The African bush elephants' wrinkled skin is one of its most defining characteristics. Scientists know that the wrinkles help elephants stay cool. That's because the wrinkles trap moisture. There was something they did not know, however. How does their skin get wrinkly?
A new study offers a surprising explanation for elephants' wrinkly skin. The mammals' skin thickens over time. New layers of skin place pressure on the outermost layer of skin. This outer layer is called the stratum corneum. This pressure makes the skin wrinkle.
At first, scientists thought that elephant skin wrinkled like dried mud or damaged concrete. The new study's co-author is Michel Milinkovitch. He works at the University of Geneva and studies animals' bodies and how they change. In a 2013 study, Milinkovitch found that shrinking skin made the scaly folds seen on crocodiles' skin.
Comparing Elephants To Crocodiles
Milinkovitch and his coworkers took close-up looks at elephant skin samples. They created a computer model that simulated skin growth in order to see similarities between crocodiles and elephants. The team expected to see the skin shrink. The layers actually appeared to bend.
Milinkovitch said it seems odd that wrinkly skin would be helpful.
The scientists' findings make sense, though. Elephants lack the sweat and sebum glands that most mammals rely on to keep cool. For example, humans sweat when we get hot. Instead, elephants must splash around in a pool of water or mud. Thanks to their cracked skin, they end up keeping five to 10 times more moisture than a smooth skin surface. As this liquid evaporates, it helps elephants to cool their body temperature. It helps prevent dehydration, or losing too much water.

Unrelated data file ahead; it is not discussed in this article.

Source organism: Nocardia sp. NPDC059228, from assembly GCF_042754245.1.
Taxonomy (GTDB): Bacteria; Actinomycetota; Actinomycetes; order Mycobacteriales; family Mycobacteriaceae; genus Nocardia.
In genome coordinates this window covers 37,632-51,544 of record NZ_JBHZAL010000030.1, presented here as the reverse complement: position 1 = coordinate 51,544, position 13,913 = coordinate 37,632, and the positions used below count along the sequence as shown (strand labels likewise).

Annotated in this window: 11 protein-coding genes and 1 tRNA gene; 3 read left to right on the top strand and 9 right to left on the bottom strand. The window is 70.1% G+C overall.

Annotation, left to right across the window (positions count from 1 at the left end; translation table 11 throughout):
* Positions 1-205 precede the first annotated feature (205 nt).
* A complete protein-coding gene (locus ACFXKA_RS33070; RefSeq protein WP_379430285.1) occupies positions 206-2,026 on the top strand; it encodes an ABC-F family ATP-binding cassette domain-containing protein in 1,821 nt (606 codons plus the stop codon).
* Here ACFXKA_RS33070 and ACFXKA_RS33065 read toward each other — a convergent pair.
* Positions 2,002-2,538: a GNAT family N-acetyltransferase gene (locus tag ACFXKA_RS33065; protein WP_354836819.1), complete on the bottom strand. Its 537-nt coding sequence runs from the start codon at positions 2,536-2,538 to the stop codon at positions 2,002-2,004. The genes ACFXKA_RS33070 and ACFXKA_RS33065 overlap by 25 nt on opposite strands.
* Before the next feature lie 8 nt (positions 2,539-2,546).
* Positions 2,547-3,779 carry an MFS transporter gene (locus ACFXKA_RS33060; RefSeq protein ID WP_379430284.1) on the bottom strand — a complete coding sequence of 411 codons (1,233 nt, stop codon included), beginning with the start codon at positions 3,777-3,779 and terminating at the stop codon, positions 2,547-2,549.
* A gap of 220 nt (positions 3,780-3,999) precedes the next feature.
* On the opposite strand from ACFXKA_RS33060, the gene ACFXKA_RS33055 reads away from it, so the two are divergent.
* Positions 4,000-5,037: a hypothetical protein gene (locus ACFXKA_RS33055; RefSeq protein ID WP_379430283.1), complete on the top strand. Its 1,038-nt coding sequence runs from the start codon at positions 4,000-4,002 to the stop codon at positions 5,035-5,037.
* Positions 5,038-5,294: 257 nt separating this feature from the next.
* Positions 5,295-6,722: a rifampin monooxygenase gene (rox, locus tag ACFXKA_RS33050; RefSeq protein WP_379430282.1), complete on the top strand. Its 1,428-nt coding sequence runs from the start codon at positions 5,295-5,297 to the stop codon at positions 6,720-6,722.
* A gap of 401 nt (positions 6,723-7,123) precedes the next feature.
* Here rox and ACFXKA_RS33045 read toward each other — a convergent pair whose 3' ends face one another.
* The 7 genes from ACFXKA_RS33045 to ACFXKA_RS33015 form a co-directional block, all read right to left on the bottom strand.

The cracking seen in elephant skin is usually seen in non-living things. The elephant's skin cracks because of skin layers bending. Most living things that have cracked appearances get it because their tissues get folded up.
Elephants' unusual skin actually has a lot in common with humans who have a skin disease called ichthyosis vulgaris. This condition affects 1 out of every 250 people. The disease prevents the shedding of dead skin cells. The shedding of dead skin cells helps our skin stay smooth. The disease has no cure but is often treated with moisturizers. The disease makes the skin dry, thick and scaly.
This is a problem for humans, but it's great for African elephants. As skin cells pile up, they bend the outer layer. These cracks help them to stay cool.
Milinkovitch said that shedding skin makes the skin smooth again. If the elephants shed their skin, the skin would not get thick and they would not get the wrinkles. "In humans, this is not a helpful problem," he said.
Scientists Will Study Baby Elephants
Scientists must keep looking for a link between elephant skin and ichthyosis vulgaris. A link would be an example of how a harmful human change is great for other animals, experts said. This study might help scientists find a cure for humans with the disease.
Milinkovitch's next step will be to watch the growth of a newborn African elephant.
"We would like to follow the cracking on the skin of a baby African elephant to understand the dynamic of the process," he said. He has many questions about how the cracks start forming. "It's a new, beautiful example of how physical processes are involved in the development of animal forms and shapes."